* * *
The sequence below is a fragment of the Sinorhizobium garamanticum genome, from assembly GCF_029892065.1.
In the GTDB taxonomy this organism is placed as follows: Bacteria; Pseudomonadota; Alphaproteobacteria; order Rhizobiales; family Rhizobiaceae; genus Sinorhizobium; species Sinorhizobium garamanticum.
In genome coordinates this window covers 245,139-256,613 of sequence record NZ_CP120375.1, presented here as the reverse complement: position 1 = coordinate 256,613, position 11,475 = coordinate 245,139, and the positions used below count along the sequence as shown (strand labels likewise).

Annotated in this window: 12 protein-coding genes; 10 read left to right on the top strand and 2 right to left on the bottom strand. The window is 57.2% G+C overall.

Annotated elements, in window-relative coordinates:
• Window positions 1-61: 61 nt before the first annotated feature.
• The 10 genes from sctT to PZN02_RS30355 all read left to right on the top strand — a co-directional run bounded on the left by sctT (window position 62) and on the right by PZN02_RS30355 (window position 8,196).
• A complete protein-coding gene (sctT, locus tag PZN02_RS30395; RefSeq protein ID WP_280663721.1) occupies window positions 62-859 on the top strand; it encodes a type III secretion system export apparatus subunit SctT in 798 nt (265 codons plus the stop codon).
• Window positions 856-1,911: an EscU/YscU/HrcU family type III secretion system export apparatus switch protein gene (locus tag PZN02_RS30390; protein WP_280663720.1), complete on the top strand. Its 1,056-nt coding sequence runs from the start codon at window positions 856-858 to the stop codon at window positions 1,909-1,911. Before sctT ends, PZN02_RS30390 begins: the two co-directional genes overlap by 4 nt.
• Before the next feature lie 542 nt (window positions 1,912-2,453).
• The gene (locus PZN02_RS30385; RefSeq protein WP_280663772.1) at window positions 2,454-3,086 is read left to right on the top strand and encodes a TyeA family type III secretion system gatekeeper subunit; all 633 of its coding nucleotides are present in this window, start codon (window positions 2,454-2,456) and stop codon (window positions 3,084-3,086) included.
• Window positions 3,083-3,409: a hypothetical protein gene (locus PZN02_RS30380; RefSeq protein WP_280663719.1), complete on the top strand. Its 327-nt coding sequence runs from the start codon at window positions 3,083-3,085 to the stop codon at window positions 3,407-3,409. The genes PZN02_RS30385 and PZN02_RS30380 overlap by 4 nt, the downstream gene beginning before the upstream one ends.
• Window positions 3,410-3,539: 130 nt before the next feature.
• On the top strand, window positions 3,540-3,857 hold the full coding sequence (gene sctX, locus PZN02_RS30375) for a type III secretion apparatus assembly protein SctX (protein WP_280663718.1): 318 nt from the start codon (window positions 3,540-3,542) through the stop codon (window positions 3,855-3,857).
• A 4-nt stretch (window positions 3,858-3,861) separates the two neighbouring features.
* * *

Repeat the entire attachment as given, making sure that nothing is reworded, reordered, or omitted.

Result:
The sequence below is a fragment of the Sinorhizobium garamanticum genome, from assembly GCF_029892065.1.
In the GTDB taxonomy this organism is placed as follows: Bacteria; Pseudomonadota; Alphaproteobacteria; order Rhizobiales; family Rhizobiaceae; genus Sinorhizobium; species Sinorhizobium garamanticum.
In genome coordinates this window covers 245,139-256,613 of sequence record NZ_CP120375.1, presented here as the reverse complement: position 1 = coordinate 256,613, position 11,475 = coordinate 245,139, and the positions used below count along the sequence as shown (strand labels likewise).

Annotated in this window: 12 protein-coding genes; 10 read left to right on the top strand and 2 right to left on the bottom strand. The window is 57.2% G+C overall.

Annotated elements, in window-relative coordinates:
• Window positions 1-61: 61 nt before the first annotated feature.
• The 10 genes from sctT to PZN02_RS30355 all read left to right on the top strand — a co-directional run bounded on the left by sctT (window position 62) and on the right by PZN02_RS30355 (window position 8,196).
• A complete protein-coding gene (sctT, locus tag PZN02_RS30395; RefSeq protein ID WP_280663721.1) occupies window positions 62-859 on the top strand; it encodes a type III secretion system export apparatus subunit SctT in 798 nt (265 codons plus the stop codon).
• Window positions 856-1,911: an EscU/YscU/HrcU family type III secretion system export apparatus switch protein gene (locus tag PZN02_RS30390; protein WP_280663720.1), complete on the top strand. Its 1,056-nt coding sequence runs from the start codon at window positions 856-858 to the stop codon at window positions 1,909-1,911. Before sctT ends, PZN02_RS30390 begins: the two co-directional genes overlap by 4 nt.
• Before the next feature lie 542 nt (window positions 1,912-2,453).
• The gene (locus PZN02_RS30385; RefSeq protein WP_280663772.1) at window positions 2,454-3,086 is read left to right on the top strand and encodes a TyeA family type III secretion system gatekeeper subunit; all 633 of its coding nucleotides are present in this window, start codon (window positions 2,454-2,456) and stop codon (window positions 3,084-3,086) included.
• Window positions 3,083-3,409: a hypothetical protein gene (locus PZN02_RS30380; RefSeq protein WP_280663719.1), complete on the top strand. Its 327-nt coding sequence runs from the start codon at window positions 3,083-3,085 to the stop codon at window positions 3,407-3,409. The genes PZN02_RS30385 and PZN02_RS30380 overlap by 4 nt, the downstream gene beginning before the upstream one ends.
• Window positions 3,410-3,539: 130 nt before the next feature.
• On the top strand, window positions 3,540-3,857 hold the full coding sequence (gene sctX, locus PZN02_RS30375) for a type III secretion apparatus assembly protein SctX (protein WP_280663718.1): 318 nt from the start codon (window positions 3,540-3,542) through the stop codon (window positions 3,855-3,857).
• A 4-nt stretch (window positions 3,858-3,861) separates the two neighbouring features.